A player performance management strategy that has come out of the NHL’s analytics movement is to avoid playing goalies two nights in a row whenever possible. The first popular article written on the topic was Eric Tulsky’s analysis that concluded that goalies should almost never play back-to-backs, with the difference between a tired and a rested goalie’s save percentage being 0.020. According to that study, a rested backup goalie was almost always a better option than a tired starting goalie. The significance of this result helped create a shift in goalie usage in the NHL, where teams are resting their goalies much more than in the past.
However, Tulsky’s analysis was limited to 2 seasons of data and was prone to sample bias. Similar studies where performed later, notably by Olivier Bouchard, and the results found a much smaller difference between tired and rested goalie. Bouchard found that the difference in save percentage over 7 seasons was 0.002, which has much different implications for player performance management strategy.
Analysis of QMJHL goalies
I decided to perform a similar type of analysis on QMJHL goalie data, although with a more vigorous process to avoid any biases or misleading results. To ensure that I had a large enough sample size, I captured goalie data from every regular season game from the 2010-2011 season to the 2016-2017 season. To avoid any effects caused by team fatigue, I filtered down my data to only include the 2nd games of back-to-backs. Finally, I only used data from goalies that had played at least 4 back-to-back games tired and 4 back-to-back games rested. At the end, I had 84 “goalie seasons” to compare the impact of playing tired versus rested.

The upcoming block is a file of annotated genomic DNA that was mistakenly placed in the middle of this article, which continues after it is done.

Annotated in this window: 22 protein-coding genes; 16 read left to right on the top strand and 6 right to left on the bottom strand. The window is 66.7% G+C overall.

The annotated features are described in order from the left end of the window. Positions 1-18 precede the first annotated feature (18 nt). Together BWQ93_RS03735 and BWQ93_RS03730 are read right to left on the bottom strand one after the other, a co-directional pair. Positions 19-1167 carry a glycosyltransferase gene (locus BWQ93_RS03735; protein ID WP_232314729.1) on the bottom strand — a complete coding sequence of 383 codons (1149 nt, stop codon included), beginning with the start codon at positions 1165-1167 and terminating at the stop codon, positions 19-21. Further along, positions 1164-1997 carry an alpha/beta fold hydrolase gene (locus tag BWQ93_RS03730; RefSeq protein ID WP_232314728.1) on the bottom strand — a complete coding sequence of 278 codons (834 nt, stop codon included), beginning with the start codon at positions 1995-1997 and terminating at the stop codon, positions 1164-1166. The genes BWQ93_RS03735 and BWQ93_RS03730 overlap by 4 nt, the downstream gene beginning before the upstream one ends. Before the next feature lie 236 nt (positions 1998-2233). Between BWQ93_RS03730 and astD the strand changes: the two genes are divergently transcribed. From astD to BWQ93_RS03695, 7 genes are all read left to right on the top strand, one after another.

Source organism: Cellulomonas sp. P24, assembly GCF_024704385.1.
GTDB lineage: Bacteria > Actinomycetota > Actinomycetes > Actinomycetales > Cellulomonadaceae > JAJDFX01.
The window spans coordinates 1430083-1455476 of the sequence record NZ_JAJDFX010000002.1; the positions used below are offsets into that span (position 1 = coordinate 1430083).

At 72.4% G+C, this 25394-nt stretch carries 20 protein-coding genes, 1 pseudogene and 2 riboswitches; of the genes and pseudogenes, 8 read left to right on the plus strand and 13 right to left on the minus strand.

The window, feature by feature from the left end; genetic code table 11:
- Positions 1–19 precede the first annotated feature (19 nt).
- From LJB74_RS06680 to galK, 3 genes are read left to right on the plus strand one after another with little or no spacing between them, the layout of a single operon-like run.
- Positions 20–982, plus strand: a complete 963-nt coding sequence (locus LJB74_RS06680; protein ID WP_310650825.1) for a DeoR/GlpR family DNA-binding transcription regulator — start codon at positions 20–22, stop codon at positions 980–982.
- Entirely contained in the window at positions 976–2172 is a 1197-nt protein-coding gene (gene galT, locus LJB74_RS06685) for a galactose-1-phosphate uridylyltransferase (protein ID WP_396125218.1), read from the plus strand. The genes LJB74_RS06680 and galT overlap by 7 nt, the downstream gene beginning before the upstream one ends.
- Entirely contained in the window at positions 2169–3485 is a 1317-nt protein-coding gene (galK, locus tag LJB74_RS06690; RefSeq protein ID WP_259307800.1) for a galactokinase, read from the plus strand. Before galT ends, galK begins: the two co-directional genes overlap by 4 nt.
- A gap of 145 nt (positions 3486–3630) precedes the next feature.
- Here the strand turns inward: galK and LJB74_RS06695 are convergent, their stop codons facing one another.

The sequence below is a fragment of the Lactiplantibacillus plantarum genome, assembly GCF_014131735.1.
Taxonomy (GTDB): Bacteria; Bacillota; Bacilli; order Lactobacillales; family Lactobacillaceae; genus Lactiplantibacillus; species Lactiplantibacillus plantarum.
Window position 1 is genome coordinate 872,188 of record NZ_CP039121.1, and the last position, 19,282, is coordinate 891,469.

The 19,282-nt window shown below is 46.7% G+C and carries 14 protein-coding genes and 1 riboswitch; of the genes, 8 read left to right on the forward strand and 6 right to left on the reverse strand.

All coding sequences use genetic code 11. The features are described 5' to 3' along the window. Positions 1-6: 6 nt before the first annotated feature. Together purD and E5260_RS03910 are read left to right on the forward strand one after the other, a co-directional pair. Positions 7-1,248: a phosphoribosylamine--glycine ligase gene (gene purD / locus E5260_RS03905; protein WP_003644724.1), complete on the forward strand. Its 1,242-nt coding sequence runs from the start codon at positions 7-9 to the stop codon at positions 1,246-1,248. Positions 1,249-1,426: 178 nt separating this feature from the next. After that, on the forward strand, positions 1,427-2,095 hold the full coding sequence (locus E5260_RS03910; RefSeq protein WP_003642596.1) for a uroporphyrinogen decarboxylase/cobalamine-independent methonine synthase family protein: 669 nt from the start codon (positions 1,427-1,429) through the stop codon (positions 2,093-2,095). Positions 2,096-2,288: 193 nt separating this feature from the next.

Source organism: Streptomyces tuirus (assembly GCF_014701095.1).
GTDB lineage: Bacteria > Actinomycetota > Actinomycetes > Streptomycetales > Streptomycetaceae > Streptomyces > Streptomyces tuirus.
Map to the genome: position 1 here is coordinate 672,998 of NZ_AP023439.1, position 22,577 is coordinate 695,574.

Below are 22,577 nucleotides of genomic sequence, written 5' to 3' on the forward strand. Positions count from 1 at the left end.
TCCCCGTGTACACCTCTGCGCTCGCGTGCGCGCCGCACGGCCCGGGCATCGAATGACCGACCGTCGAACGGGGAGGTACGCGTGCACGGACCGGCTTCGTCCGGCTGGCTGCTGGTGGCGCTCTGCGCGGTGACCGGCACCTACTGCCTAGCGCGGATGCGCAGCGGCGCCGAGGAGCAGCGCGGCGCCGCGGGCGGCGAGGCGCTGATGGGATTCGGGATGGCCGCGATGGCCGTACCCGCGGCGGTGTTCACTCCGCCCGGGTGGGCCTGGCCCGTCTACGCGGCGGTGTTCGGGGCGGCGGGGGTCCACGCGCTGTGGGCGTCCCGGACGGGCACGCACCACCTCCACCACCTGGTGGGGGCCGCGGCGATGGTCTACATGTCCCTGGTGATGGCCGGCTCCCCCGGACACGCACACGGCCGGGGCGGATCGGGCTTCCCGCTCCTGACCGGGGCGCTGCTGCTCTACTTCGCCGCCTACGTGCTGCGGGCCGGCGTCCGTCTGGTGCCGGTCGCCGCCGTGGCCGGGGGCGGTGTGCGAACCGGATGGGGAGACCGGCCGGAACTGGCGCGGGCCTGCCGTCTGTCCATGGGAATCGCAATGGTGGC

The result: an average difference in save percentage of 0.002
This matches what Oliver Bouchard’s study of NHL goalies had found. It is interesting that despite the differences in age, skill level of shooters, and season length, the impact is essentially the same. Going back to the initial question, should goalies play back-to-back games in the Q? Based on the numbers, there isn’t much of an effect. The only real situation where this finding could be useful would be if a team has two very evenly talented goalies. For example, Charlottetown has had essentially two starting goalies this year:
- Mark Grametbauer: 0.897 SV% in 40 games
- Matthew Welsh: 0.899 SV% in 38 games
Given how closely those 2 goalies have performed this year, the numbers would support the goalies splitting back-to-backs. However, the fatigue effect is minimal so other considerations like recent form, injury proneness, and big game experience could be more important. Overall, teams should be expecting a slight decline in a goalie’s performance in the 2nd game of a back-to-back.